“These requests are often based around having people recognize there’s not an air quality problem, it’s just a different environment,” says Dent. “When people come back into the office and are more sensitive to experiencing a dry throat or little cough, it’s typically not the case of getting sick, it’s just getting used to being back in that environment.”

Leaders are working to adapt to constant change while juggling differing perspectives. “There are those who still want to wear a mask for protection and others who are hoping to move past wearing them,” says Dent. “Many employers are working on how to best protect their employees while avoiding a political and polarizing environment within the office or having either side feel vilified.”

In all of this, Canadians have mixed views on how they want to see work structures evolve. While the last two years have shown people can be effective working remotely, KPMG research found feelings of satisfaction and productivity in the work-from-home model are tapering off from where they were in the early days of pandemic lockdown.

A recent KPMG Canada survey of over 2,000 respondents showed more than three in five Canadians want to return to the office, describing “virtual fatigue, mental health and social withdrawal” as key challenges. However, many remain satisfied with current virtual remote work environments. Differing stances have resulted in more hybrid work models, an environment 71 per cent of respondents prefer.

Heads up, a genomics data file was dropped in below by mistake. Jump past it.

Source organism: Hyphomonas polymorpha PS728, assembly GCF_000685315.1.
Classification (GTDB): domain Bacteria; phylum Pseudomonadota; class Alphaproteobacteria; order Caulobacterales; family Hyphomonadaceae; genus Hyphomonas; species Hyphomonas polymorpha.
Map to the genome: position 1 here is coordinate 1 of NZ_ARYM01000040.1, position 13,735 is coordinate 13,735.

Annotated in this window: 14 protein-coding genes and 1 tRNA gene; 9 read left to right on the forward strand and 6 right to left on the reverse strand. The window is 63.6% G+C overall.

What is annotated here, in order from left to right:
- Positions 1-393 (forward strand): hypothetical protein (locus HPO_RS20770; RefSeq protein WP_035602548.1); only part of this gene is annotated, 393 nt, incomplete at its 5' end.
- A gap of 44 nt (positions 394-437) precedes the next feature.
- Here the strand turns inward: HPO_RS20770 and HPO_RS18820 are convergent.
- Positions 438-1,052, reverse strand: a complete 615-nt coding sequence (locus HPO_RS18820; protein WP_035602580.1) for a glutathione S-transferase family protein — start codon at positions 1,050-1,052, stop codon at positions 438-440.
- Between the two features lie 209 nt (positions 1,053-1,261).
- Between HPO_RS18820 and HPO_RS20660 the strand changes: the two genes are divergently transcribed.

Interestingly, over 80 per cent of people surveyed had concerns that their leaders may not be ready to manage new models with a mix of staff working in and out of office. “Organizations need to create the right infrastructures that enable these hybrid environments, but they also need to train up their managers and leaders on how to lead in this hybrid environment that really no one has done before,” says Demetriou.

As leaders navigate uncharted waters, they’re adapting on the go. “It’s about recognizing and rewarding people’s contributions in a timely and fair way wherever they’re working from,” says Demetriou.

Doing so requires a shift in how leaders measure productivity. “At some points, leaders are challenged between leading with accountability then shifting back to their old paradigm of managing with time,” says Davis. “This tends to happen when they are trying to connect with an employee and that employee is not readily available to connect. It’s an interesting dynamic and change for leaders, to which they are navigating.”